Publisher of the Month

I am in publishing to make a positive difference to society, so when one feels that, with the author, we’re doing that, it’s gratifying. The greatest challenge is trying to explain why not all good books find the readership they deserve, despite marketing efforts and positive media and reviews. For some books, the time is not right.

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My first job in publishing was a paid editorial internship with legal house CCH in the early 1990s. It taught me a lot: not least the importance of being meticulous (and earnest). However, the glitz and glamour of trade publishing caught my eye and I soon jumped ship, spending twelve or so years at HarperCollins, Hardie Grant, and Pan Macmillan before co-founding Brio in 2011.

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What was your pathway to publishing? In 1971 I founded the weekly newspaper that became Nation Review. Soon afterwards my proprietor, Gordon Barton, acquired Angus & Robertson and offered me the job of running the publishing company. I jumped at the opportunity.

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As an English and Comparative Literature graduate whose childhood had been circumscribed by chronic asthma and excessive reading of Enid Blyton stories of naughty school girls, I was ill equipped for any other form of employment ...

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I had been a writer and editor at school and university, I’d worked in the Whitlam government, I’d been a freelance journalist, and I was interested in politics, history, books, and writing, so it was a natural progression – though I didn’t realise it at the time.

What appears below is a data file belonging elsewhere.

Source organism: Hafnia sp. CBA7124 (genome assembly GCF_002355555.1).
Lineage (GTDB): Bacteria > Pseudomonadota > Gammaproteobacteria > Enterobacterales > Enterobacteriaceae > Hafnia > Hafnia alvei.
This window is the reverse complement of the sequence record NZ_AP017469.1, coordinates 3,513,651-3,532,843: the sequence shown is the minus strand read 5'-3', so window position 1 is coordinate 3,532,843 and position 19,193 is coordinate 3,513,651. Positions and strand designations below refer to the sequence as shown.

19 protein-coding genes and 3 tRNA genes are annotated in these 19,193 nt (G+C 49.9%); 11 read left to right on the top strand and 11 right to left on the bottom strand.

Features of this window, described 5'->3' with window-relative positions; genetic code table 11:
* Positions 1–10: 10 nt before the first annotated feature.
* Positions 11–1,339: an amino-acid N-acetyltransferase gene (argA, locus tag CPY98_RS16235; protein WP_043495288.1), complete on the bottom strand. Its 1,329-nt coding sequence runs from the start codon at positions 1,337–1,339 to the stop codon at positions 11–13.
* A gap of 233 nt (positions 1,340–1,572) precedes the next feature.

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I was about to land a cadetship with The Age, or so I thought. When I missed out, I applied for a job as a publishing assistant with Cambridge University Press. Before long I was working in CUP’s Sydney office, a terrace in Surry Hills. Bits of crumbling wall would fall onto our desks, so manuscripts were often covered in sand. It has always been a glamorous industry, but one I’m very glad I fell into.

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After university I knew I didn’t want to do deconstruction; I wanted to be involved with contemporary writing, so I looked for an editorial job and eventually found one, in Boston, which was no longer the Athens of America, in 1973.

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In 1979, when I was twenty, I took Vincent Buckley’s poetry seminar at Melbourne University. He introduced us to the work of the Northumbrian poet Basil Bunting, by then in his late seventies. That summer I went to Britain in pursuit of Bunting. In Newcastle I knocked on the door of Bloodaxe Books and explained my mission to Neil Astley, the publisher. It was the first publishing office I had ever been in. I thought: this is what I am going to do. Neil phoned Bunting and I caught a bus to the council estate where he lived. We talked until the light faded. My future had found me. After I came back to Melbourne, I set up Scripsi with Peter Craven.

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